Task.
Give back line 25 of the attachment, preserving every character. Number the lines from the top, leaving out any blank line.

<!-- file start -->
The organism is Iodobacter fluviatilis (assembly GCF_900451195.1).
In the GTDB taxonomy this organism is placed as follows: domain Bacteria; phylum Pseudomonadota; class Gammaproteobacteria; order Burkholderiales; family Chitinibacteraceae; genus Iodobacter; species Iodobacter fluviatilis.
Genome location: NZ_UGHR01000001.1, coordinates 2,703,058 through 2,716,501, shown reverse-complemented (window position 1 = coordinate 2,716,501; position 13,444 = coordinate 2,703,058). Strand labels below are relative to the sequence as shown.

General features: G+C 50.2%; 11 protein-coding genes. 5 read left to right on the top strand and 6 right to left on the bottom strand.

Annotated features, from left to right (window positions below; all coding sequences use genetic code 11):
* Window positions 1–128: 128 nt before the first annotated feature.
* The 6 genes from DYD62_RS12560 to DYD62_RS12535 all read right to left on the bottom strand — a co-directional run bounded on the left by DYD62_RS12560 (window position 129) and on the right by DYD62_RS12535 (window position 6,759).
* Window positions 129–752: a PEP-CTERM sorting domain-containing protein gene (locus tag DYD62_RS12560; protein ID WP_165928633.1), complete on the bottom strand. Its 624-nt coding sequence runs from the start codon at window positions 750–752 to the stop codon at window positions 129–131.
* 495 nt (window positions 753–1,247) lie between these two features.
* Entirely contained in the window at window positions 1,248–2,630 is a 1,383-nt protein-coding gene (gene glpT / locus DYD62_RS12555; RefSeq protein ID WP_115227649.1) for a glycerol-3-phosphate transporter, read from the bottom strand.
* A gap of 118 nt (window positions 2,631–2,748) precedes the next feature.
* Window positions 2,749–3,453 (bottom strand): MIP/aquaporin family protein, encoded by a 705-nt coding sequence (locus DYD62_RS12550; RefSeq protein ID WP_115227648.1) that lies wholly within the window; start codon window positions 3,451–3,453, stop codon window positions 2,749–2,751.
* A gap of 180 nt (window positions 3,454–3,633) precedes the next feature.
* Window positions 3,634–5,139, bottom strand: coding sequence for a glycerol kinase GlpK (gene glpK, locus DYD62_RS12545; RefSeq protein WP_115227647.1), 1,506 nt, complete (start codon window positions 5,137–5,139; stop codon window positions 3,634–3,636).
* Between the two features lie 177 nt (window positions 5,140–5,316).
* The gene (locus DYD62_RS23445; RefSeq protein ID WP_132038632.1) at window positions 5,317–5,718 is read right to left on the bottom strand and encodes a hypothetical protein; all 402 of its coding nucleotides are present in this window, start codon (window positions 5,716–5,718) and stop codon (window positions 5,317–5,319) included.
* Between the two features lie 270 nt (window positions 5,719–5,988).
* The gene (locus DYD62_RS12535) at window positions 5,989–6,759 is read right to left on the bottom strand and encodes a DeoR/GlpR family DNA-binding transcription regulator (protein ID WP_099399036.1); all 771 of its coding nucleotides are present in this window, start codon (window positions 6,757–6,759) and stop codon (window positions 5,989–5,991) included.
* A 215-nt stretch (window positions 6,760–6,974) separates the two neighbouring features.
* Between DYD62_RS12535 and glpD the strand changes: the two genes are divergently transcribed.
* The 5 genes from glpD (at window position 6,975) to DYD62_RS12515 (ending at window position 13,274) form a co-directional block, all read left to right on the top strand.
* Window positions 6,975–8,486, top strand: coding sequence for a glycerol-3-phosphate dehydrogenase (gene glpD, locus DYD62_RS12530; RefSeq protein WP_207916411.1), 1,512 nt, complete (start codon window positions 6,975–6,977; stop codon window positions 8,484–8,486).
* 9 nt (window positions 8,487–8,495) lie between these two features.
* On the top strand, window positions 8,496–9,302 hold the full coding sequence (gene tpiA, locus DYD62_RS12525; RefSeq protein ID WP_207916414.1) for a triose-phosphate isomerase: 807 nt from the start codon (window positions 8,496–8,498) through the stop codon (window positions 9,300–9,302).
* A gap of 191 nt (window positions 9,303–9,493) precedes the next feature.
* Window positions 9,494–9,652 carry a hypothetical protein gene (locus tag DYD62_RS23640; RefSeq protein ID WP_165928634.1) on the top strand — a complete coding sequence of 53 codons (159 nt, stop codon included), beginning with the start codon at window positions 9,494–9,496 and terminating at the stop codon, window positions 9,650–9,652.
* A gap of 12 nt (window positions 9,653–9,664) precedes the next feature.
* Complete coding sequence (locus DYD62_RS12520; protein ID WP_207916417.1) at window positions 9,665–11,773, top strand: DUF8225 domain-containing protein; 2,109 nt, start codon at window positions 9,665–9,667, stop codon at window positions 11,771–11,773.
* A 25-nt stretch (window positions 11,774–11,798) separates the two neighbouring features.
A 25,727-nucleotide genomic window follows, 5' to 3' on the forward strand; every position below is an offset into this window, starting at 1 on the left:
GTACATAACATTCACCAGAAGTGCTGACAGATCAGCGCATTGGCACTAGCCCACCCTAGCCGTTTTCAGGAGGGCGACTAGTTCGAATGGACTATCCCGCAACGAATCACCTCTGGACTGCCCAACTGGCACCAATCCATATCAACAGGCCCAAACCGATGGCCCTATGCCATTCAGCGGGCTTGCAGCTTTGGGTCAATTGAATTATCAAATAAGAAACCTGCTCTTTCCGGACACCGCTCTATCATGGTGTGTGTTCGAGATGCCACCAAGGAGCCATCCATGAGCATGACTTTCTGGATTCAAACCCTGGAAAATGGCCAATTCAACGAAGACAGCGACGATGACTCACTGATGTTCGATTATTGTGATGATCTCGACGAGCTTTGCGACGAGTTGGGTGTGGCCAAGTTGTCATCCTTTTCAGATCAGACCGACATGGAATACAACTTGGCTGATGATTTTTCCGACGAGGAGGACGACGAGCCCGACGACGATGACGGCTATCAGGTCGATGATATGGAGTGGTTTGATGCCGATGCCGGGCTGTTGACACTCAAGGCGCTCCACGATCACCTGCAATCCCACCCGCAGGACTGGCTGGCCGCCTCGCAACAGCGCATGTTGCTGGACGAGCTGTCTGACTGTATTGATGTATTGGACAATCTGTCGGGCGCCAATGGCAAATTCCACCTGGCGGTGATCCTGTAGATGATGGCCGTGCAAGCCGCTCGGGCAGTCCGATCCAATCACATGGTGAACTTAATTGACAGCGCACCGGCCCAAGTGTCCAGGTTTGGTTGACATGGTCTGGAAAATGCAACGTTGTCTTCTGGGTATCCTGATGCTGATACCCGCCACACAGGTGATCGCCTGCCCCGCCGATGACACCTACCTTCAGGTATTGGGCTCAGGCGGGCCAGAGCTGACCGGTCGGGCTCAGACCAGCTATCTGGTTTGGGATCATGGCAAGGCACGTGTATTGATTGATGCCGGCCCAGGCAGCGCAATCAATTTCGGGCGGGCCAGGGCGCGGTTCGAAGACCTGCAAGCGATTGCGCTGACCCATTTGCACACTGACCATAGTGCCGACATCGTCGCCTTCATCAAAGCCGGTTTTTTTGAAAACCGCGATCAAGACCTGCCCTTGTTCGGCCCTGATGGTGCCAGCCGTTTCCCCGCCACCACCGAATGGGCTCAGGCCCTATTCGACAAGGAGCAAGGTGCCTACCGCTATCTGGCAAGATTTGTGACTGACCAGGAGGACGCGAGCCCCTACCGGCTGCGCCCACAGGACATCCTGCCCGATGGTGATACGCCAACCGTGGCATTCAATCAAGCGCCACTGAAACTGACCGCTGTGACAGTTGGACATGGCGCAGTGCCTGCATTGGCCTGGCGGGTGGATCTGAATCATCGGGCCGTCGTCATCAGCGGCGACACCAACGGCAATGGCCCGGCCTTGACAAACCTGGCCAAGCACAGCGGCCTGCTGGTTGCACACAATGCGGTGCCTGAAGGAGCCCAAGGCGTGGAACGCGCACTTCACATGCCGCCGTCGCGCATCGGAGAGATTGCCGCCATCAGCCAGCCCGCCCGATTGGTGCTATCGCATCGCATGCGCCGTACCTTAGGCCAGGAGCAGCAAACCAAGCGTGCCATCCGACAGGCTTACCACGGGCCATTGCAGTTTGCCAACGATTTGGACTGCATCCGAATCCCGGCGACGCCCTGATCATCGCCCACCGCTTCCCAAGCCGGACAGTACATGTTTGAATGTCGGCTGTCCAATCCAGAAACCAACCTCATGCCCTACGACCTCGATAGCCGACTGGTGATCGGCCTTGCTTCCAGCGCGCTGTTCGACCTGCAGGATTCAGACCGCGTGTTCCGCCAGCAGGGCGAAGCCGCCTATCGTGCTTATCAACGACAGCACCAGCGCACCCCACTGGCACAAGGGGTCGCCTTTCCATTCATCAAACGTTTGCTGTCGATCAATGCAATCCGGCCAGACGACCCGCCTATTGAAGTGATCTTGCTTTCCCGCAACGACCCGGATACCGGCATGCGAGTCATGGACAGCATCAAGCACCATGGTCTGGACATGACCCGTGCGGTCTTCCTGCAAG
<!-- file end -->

* A gap of 191 nt (window positions 9,303–9,493) precedes the next feature.